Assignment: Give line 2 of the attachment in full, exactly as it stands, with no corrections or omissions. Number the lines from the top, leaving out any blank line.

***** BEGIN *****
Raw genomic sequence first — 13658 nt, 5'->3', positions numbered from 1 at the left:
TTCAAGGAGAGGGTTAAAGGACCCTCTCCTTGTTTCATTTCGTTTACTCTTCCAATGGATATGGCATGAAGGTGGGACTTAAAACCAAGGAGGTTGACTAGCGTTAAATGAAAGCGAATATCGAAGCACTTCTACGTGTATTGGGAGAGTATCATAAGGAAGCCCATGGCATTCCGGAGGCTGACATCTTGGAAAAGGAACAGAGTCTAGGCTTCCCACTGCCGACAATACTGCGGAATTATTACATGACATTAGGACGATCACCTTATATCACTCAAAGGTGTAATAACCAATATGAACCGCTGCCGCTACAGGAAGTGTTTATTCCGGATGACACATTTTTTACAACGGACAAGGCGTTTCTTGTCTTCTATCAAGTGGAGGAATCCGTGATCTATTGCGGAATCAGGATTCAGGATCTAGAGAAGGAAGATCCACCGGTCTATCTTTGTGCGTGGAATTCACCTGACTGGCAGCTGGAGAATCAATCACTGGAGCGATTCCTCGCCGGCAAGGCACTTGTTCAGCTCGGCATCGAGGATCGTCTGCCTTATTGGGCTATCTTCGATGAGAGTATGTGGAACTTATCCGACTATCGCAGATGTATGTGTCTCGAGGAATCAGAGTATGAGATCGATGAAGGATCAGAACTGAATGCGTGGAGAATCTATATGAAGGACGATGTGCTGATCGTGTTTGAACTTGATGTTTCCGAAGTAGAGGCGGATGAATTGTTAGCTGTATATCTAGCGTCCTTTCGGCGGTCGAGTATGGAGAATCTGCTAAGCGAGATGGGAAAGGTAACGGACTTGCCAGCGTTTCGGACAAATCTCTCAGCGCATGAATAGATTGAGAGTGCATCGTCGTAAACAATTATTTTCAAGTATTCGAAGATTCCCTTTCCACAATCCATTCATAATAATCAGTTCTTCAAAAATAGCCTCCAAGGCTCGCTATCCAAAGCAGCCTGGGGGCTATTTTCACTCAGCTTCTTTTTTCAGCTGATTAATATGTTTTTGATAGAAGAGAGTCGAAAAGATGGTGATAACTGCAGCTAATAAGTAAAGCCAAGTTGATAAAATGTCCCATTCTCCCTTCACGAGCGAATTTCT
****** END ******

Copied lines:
TTCAAGGAGAGGGTTAAAGGACCCTCTCCTTGTTTCATTTCGTTTACTCTTCCAATGGATATGGCATGAAGGTGGGACTTAAAACCAAGGAGGTTGACTAGCGTTAAATGAAAGCGAATATCGAAGCACTTCTACGTGTATTGGGAGAGTATCATAAGGAAGCCCATGGCATTCCGGAGGCTGACATCTTGGAAAAGGAACAGAGTCTAGGCTTCCCACTGCCGACAATACTGCGGAATTATTACATGACATTAGGACGATCACCTTATATCACTCAAAGGTGTAATAACCAATATGAACCGCTGCCGCTACAGGAAGTGTTTATTCCGGATGACACATTTTTTACAACGGACAAGGCGTTTCTTGTCTTCTATCAAGTGGAGGAATCCGTGATCTATTGCGGAATCAGGATTCAGGATCTAGAGAAGGAAGATCCACCGGTCTATCTTTGTGCGTGGAATTCACCTGACTGGCAGCTGGAGAATCAATCACTGGAGCGATTCCTCGCCGGCAAGGCACTTGTTCAGCTCGGCATCGAGGATCGTCTGCCTTATTGGGCTATCTTCGATGAGAGTATGTGGAACTTATCCGACTATCGCAGATGTATGTGTCTCGAGGAATCAGAGTATGAGATCGATGAAGGATCAGAACTGAATGCGTGGAGAATCTATATGAAGGACGATGTGCTGATCGTGTTTGAACTTGATGTTTCCGAAGTAGAGGCGGATGAATTGTTAGCTGTATATCTAGCGTCCTTTCGGCGGTCGAGTATGGAGAATCTGCTAAGCGAGATGGGAAAGGTAACGGACTTGCCAGCGTTTCGGACAAATCTCTCAGCGCATGAATAGATTGAGAGTGCATCGTCGTAAACAATTATTTTCAAGTATTCGAAGATTCCCTTTCCACAATCCATTCATAATAATCAGTTCTTCAAAAATAGCCTCCAAGGCTCGCTATCCAAAGCAGCCTGGGGGCTATTTTCACTCAGCTTCTTTTTTCAGCTGATTAATATGTTTTTGATAGAAGAGAGTCGAAAAGATGGTGATAACTGCAGCTAATAAGTAAAGCCAAGTTGATAAAATGTCCCATTCTCCCTTCACGAGCGAATTTCT